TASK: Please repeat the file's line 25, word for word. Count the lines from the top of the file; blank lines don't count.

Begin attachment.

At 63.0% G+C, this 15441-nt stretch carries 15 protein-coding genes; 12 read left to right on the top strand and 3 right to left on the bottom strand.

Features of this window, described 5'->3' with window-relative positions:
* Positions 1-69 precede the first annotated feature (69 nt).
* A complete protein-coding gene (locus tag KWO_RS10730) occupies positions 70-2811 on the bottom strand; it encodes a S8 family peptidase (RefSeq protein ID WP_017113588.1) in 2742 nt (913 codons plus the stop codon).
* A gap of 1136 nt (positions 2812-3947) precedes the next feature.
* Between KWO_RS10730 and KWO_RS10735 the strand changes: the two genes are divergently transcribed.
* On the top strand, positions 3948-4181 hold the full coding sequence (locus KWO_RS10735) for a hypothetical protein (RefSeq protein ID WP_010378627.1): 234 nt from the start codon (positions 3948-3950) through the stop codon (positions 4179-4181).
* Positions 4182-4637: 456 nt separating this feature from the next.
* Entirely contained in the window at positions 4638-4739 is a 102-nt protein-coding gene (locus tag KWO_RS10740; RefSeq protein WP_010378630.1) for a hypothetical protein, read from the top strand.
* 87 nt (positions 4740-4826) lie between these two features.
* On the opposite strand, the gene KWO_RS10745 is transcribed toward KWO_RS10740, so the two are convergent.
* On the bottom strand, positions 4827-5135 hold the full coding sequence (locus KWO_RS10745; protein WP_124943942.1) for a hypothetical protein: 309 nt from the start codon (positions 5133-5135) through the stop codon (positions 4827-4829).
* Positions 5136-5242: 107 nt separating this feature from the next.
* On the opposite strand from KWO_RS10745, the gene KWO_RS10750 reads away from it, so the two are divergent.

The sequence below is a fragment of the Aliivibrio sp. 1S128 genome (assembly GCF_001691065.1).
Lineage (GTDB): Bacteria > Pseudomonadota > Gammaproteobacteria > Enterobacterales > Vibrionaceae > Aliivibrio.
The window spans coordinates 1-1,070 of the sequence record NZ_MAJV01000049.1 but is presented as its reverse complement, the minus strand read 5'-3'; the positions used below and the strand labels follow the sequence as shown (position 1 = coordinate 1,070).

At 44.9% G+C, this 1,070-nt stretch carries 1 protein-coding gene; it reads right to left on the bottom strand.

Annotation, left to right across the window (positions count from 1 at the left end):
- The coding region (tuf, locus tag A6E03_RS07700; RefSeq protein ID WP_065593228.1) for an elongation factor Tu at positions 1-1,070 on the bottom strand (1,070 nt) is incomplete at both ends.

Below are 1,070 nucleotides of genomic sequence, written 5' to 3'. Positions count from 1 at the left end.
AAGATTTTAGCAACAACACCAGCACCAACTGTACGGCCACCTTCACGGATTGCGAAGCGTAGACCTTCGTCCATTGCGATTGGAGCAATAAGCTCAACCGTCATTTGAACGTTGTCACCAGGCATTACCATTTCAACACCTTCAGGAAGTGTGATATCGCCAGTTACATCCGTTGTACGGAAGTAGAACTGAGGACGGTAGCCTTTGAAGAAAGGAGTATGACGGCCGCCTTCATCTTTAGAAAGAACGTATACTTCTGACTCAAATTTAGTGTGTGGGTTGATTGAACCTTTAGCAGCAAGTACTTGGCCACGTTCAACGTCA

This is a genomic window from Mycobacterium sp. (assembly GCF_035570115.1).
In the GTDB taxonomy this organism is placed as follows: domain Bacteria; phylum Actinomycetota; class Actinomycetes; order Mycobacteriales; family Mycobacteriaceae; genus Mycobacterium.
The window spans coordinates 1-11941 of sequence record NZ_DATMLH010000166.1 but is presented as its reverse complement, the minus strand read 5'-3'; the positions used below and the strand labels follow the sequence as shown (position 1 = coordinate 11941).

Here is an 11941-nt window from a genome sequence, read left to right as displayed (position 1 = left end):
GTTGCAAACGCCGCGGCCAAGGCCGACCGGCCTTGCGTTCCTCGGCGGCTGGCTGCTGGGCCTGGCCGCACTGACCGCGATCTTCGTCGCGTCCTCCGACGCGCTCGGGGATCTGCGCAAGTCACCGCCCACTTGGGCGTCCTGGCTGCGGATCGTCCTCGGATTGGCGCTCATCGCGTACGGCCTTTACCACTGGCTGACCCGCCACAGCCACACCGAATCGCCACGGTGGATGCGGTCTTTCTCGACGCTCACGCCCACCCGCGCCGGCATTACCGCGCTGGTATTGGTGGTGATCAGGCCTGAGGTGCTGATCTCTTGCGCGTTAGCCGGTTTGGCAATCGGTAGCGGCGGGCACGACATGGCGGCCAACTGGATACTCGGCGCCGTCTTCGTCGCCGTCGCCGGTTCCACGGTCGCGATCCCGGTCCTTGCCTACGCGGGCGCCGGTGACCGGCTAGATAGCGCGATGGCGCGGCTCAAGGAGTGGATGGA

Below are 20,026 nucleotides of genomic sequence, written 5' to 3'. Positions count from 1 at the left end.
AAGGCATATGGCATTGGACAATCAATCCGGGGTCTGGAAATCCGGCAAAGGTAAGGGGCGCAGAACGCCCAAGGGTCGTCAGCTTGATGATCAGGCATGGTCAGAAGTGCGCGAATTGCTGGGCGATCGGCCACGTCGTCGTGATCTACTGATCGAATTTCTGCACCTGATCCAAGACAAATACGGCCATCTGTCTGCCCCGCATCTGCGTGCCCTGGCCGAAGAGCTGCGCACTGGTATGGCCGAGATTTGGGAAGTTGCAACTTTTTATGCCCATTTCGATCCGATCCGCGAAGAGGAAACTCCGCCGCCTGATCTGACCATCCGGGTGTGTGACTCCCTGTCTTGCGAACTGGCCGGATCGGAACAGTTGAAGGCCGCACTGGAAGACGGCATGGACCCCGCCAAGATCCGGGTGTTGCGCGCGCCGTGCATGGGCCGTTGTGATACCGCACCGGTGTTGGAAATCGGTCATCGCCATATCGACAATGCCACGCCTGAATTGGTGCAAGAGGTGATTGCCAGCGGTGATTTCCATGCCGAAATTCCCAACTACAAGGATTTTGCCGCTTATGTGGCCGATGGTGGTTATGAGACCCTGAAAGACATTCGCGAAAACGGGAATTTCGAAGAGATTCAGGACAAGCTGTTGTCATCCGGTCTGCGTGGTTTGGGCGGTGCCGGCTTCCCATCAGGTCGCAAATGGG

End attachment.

The window spans coordinates 1-11941 of sequence record NZ_DATMLH010000166.1 but is presented as its reverse complement, the minus strand read 5'-3'; the positions used below and the strand labels follow the sequence as shown (position 1 = coordinate 11941).